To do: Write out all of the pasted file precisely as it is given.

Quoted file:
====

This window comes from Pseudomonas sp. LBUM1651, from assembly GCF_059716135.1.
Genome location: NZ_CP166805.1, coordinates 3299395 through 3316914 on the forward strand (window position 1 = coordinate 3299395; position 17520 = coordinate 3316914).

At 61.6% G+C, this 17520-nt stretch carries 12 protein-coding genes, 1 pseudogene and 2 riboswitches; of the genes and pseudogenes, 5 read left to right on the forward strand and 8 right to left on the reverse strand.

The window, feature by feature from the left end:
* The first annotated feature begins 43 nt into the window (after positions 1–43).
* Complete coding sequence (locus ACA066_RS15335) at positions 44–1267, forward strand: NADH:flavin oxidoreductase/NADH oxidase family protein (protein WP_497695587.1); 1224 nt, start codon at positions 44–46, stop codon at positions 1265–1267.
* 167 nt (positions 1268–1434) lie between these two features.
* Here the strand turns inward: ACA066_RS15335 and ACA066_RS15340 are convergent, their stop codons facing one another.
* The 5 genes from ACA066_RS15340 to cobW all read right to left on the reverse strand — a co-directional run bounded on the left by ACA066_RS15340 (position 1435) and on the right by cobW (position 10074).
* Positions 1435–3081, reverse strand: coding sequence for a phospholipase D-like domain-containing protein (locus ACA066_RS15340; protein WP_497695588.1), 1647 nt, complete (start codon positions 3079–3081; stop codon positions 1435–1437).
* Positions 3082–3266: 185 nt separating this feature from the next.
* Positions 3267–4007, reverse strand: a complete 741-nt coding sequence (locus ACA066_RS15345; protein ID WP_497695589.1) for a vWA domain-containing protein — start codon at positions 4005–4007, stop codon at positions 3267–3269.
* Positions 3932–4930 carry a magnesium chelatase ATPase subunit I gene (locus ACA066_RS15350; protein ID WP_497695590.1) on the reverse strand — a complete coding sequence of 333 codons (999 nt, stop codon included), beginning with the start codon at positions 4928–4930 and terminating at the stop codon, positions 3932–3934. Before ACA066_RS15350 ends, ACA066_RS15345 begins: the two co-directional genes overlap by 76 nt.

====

This window comes from Pseudomonas sp. LBUM1651, from assembly GCF_059716135.1.
Genome location: NZ_CP166805.1, coordinates 3299395 through 3316914 on the forward strand (window position 1 = coordinate 3299395; position 17520 = coordinate 3316914).

At 61.6% G+C, this 17520-nt stretch carries 12 protein-coding genes, 1 pseudogene and 2 riboswitches; of the genes and pseudogenes, 5 read left to right on the forward strand and 8 right to left on the reverse strand.

The window, feature by feature from the left end:
* The first annotated feature begins 43 nt into the window (after positions 1–43).
* Complete coding sequence (locus ACA066_RS15335) at positions 44–1267, forward strand: NADH:flavin oxidoreductase/NADH oxidase family protein (protein WP_497695587.1); 1224 nt, start codon at positions 44–46, stop codon at positions 1265–1267.
* 167 nt (positions 1268–1434) lie between these two features.
* Here the strand turns inward: ACA066_RS15335 and ACA066_RS15340 are convergent, their stop codons facing one another.
* The 5 genes from ACA066_RS15340 to cobW all read right to left on the reverse strand — a co-directional run bounded on the left by ACA066_RS15340 (position 1435) and on the right by cobW (position 10074).
* Positions 1435–3081, reverse strand: coding sequence for a phospholipase D-like domain-containing protein (locus ACA066_RS15340; protein WP_497695588.1), 1647 nt, complete (start codon positions 3079–3081; stop codon positions 1435–1437).
* Positions 3082–3266: 185 nt separating this feature from the next.
* Positions 3267–4007, reverse strand: a complete 741-nt coding sequence (locus ACA066_RS15345; protein ID WP_497695589.1) for a vWA domain-containing protein — start codon at positions 4005–4007, stop codon at positions 3267–3269.
* Positions 3932–4930 carry a magnesium chelatase ATPase subunit I gene (locus ACA066_RS15350; protein ID WP_497695590.1) on the reverse strand — a complete coding sequence of 333 codons (999 nt, stop codon included), beginning with the start codon at positions 4928–4930 and terminating at the stop codon, positions 3932–3934. Before ACA066_RS15350 ends, ACA066_RS15345 begins: the two co-directional genes overlap by 76 nt.